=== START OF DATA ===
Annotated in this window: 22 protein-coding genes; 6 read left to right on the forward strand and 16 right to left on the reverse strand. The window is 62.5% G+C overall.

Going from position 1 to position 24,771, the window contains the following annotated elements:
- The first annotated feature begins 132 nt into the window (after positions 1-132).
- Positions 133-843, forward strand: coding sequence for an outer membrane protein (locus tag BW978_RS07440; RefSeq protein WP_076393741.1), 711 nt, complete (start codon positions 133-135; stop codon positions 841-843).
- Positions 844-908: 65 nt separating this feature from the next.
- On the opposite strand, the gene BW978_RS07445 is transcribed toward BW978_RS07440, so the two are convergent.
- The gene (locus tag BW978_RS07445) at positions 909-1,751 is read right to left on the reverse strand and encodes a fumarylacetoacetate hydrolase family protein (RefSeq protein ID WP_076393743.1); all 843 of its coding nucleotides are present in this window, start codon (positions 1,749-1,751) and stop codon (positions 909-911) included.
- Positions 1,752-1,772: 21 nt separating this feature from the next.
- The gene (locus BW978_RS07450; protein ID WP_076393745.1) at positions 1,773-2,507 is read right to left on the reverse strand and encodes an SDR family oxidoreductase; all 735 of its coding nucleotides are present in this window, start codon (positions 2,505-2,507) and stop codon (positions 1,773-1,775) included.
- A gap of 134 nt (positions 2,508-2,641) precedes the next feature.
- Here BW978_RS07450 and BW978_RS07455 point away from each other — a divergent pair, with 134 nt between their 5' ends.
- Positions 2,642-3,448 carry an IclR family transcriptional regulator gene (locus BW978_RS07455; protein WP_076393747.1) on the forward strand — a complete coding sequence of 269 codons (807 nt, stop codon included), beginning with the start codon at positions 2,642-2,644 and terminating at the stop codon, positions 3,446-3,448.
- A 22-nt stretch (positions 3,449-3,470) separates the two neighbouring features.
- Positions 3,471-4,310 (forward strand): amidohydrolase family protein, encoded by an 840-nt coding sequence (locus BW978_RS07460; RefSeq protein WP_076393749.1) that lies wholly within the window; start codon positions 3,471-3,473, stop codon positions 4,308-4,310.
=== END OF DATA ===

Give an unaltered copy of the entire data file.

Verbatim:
Annotated in this window: 22 protein-coding genes; 6 read left to right on the forward strand and 16 right to left on the reverse strand. The window is 62.5% G+C overall.

Going from position 1 to position 24,771, the window contains the following annotated elements:
- The first annotated feature begins 132 nt into the window (after positions 1-132).
- Positions 133-843, forward strand: coding sequence for an outer membrane protein (locus tag BW978_RS07440; RefSeq protein WP_076393741.1), 711 nt, complete (start codon positions 133-135; stop codon positions 841-843).
- Positions 844-908: 65 nt separating this feature from the next.
- On the opposite strand, the gene BW978_RS07445 is transcribed toward BW978_RS07440, so the two are convergent.
- The gene (locus tag BW978_RS07445) at positions 909-1,751 is read right to left on the reverse strand and encodes a fumarylacetoacetate hydrolase family protein (RefSeq protein ID WP_076393743.1); all 843 of its coding nucleotides are present in this window, start codon (positions 1,749-1,751) and stop codon (positions 909-911) included.
- Positions 1,752-1,772: 21 nt separating this feature from the next.
- The gene (locus BW978_RS07450; protein ID WP_076393745.1) at positions 1,773-2,507 is read right to left on the reverse strand and encodes an SDR family oxidoreductase; all 735 of its coding nucleotides are present in this window, start codon (positions 2,505-2,507) and stop codon (positions 1,773-1,775) included.
- A gap of 134 nt (positions 2,508-2,641) precedes the next feature.
- Here BW978_RS07450 and BW978_RS07455 point away from each other — a divergent pair, with 134 nt between their 5' ends.
- Positions 2,642-3,448 carry an IclR family transcriptional regulator gene (locus BW978_RS07455; protein WP_076393747.1) on the forward strand — a complete coding sequence of 269 codons (807 nt, stop codon included), beginning with the start codon at positions 2,642-2,644 and terminating at the stop codon, positions 3,446-3,448.
- A 22-nt stretch (positions 3,449-3,470) separates the two neighbouring features.
- Positions 3,471-4,310 (forward strand): amidohydrolase family protein, encoded by an 840-nt coding sequence (locus BW978_RS07460; RefSeq protein WP_076393749.1) that lies wholly within the window; start codon positions 3,471-3,473, stop codon positions 4,308-4,310.